Trustees Announce Next University President
Dear fellow members of the Columbia community:
It is my great privilege to announce that Nemat “Minouche” Shafik, the current president of the London School of Economics and Political Science, has been named the 20th president of Columbia University. She will assume the role on July 1, 2023.
Minouche succeeds Lee C. Bollinger, who announced last year that he would conclude his exceptional 21-year tenure as Columbia’s president at the end of the 2022-2023 academic year.
In accordance with University Statutes and the By-Laws of the Trustees, a Presidential Search Committee was established by the Trustees last spring to identify Lee’s successor. In Minouche, we believed we found the perfect candidate: a brilliant and able global leader, a community builder, and a preeminent economist, who understands the academy and the world beyond it.
Born in Alexandria, Egypt, and raised in the U.S., Minouche holds a Bachelor of Arts (Economics and Politics) from the University of Massachusetts-Amherst; a Master of Science (Economics) from the London School of Economics and Political Science; and a Doctor of Philosophy (Economics) from St Antony's College, Oxford University.
Minouche began her career in the early 1990s at the World Bank, becoming the bank’s youngest-ever vice president. She later served as Permanent Secretary of the U.K.’s Department for International Development, where she led a reimagining of British foreign aid policy; as Deputy Managing Director of the International Monetary Fund in the midst of the European debt crisis; and as Deputy Governor of the Bank of England, where she sat on all monetary, financial, and prudential policy committees and was responsible for a balance sheet of over £500 billion. During these years, she visited more than 100 countries.
In 2017, Minouche became the leader of the London School of Economics and Political Science, a large, urban university. At LSE, she has overseen vast improvements to the student experience and managed significant expansion and infrastructure projects, while maintaining a keen focus on LSE’s academic mission. As she has throughout her career, Minouche has distinguished herself as a tireless proponent of diversity and inclusion and a creative and thoughtful leader committed to cultivating—and unleashing—talent and teams in service of the public good. Her commitment to academic excellence is deep and abiding. As she has said, “what ultimately makes a great university is the excellence of its scholars. Recruiting, nurturing, and supporting outstanding scholarship is the foundation on which everything else is built.”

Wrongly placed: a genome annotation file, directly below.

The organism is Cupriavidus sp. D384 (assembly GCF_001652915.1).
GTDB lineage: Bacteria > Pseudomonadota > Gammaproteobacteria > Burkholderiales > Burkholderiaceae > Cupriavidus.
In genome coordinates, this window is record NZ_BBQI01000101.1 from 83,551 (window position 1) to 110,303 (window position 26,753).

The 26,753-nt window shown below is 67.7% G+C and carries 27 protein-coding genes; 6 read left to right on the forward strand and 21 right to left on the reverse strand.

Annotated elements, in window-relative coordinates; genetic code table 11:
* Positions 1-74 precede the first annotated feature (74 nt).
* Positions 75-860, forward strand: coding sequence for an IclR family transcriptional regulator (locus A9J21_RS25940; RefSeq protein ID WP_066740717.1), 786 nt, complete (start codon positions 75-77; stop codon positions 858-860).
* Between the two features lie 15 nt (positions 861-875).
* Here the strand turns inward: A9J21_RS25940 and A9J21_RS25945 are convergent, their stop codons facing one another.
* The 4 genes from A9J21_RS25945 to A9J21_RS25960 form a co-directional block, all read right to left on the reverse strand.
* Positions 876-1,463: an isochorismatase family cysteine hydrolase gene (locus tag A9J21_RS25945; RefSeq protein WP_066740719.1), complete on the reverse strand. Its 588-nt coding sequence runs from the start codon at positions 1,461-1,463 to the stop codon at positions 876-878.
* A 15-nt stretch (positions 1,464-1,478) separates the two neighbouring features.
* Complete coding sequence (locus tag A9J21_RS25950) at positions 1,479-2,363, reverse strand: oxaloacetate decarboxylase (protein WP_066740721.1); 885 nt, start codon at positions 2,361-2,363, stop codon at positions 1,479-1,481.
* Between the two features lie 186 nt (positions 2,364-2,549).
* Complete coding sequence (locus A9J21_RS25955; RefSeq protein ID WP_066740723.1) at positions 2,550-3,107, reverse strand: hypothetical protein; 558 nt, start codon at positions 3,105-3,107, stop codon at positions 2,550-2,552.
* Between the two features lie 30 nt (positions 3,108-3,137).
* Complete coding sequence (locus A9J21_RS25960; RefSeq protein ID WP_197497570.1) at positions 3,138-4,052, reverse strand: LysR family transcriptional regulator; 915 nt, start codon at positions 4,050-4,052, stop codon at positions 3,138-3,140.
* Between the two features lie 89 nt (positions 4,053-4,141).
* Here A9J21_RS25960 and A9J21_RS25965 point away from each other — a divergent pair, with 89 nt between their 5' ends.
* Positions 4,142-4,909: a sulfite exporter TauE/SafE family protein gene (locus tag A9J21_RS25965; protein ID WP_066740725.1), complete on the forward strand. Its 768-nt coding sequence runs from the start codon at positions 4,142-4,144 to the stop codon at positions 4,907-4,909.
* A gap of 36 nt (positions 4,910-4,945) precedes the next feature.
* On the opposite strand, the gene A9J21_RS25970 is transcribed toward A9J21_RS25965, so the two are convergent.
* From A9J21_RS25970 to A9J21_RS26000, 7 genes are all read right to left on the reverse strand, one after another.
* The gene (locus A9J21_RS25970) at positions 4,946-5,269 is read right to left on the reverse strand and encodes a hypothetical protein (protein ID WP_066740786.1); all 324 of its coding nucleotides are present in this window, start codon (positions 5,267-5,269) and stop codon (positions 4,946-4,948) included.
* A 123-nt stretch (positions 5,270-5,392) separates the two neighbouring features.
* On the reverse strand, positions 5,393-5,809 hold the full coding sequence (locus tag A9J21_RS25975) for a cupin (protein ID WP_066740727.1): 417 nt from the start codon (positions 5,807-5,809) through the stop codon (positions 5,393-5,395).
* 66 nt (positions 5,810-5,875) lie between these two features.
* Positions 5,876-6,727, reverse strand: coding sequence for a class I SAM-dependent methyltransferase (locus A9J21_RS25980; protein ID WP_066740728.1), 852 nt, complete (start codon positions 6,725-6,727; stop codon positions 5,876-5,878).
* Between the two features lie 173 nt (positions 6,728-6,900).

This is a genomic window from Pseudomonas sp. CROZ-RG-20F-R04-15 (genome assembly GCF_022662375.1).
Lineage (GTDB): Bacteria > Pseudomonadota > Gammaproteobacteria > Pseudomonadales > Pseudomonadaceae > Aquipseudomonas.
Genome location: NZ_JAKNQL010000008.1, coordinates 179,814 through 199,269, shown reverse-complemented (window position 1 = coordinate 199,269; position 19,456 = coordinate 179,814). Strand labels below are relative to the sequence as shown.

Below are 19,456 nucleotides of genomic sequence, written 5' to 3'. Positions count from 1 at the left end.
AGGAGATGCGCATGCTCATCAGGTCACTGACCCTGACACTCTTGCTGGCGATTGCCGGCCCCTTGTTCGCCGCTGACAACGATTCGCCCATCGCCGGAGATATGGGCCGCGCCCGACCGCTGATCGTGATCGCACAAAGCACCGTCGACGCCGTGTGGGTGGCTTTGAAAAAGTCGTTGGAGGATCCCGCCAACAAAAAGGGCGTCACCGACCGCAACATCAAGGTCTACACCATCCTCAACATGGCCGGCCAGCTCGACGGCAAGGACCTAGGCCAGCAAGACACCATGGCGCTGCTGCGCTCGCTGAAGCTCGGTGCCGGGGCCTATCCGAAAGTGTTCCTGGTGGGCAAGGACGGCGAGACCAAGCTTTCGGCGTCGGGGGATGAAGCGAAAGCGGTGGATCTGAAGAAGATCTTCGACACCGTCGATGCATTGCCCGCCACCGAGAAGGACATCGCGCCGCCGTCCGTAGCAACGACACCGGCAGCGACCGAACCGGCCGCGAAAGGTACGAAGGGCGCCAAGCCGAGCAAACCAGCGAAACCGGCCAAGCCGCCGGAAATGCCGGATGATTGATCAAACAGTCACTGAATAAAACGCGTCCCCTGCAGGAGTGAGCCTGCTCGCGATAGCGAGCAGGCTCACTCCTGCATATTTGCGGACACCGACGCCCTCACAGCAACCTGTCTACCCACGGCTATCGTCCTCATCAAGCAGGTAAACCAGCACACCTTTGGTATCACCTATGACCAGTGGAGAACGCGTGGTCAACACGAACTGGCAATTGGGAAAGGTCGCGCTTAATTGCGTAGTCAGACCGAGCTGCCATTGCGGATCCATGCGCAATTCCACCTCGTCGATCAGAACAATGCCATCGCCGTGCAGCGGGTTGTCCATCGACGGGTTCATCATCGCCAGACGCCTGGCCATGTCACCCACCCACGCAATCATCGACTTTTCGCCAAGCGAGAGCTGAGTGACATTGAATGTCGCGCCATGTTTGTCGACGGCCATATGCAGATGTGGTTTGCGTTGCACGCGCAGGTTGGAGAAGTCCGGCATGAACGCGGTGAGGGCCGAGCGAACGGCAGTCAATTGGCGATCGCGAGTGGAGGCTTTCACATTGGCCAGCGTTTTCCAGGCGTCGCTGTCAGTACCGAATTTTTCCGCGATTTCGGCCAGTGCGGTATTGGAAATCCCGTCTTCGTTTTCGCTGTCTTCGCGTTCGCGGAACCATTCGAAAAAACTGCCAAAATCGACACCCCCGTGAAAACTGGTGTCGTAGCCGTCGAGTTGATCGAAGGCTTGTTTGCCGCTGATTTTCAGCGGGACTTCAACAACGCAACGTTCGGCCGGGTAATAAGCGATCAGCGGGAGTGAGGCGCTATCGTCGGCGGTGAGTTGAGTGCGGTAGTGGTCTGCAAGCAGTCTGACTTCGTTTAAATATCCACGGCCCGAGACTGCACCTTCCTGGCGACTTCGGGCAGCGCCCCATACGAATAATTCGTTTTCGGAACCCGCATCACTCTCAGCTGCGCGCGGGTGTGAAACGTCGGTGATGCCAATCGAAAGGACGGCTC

While her accomplishments are impressive, what set Minouche apart as a candidate was her unshakable confidence in the vital role institutions of higher education can and must play in solving the world’s most complex problems. Like all of us in the Columbia community, she believes that in order to bring about meaningful change, we have a collective obligation to combine our distinctive intellectual capacities with groups and organizations beyond the academy.
In her professional and academic work, in her public communications, including remarks at the recent COP27 opening ceremony, and in her recent book, What We Owe Each Other: A New Social Contract, Minouche challenges institutions and individuals to rethink how we can better support each other to address inequities and build thriving societies. At Columbia, this call to action will not only enrich our educational and research mission but also enhance our role as a neighbor and civic partner. My colleague on the Presidential Search Committee, the molecular biologist and Nobel Laureate Richard Axel, put it succinctly in noting that throughout her career, Minouche “approached problems with humanity and intellectual insight.”
On behalf of the Trustees, I extend my warmest thanks to members of the Presidential Search Committee and Advisory Committees and to Lisa Carnoy, our former co-chair, who ably led the most inclusive and exhaustive presidential search in Columbia’s history, challenging conventional wisdom and leaving no stone unturned. It was no small feat, because Lee is a remarkable leader who has transformed Columbia in his 21 years as President, leaving a legacy that will ripple through this institution for generations. In Minouche, we have found a similarly inspiring individual who will set Columbia on the course of a new transformative era. All of us who are privileged to call ourselves Columbians, who treasure this University and the excellence it represents, wholeheartedly welcome her.
Jonathan Lavine, Chair, on behalf of the Trustees of Columbia University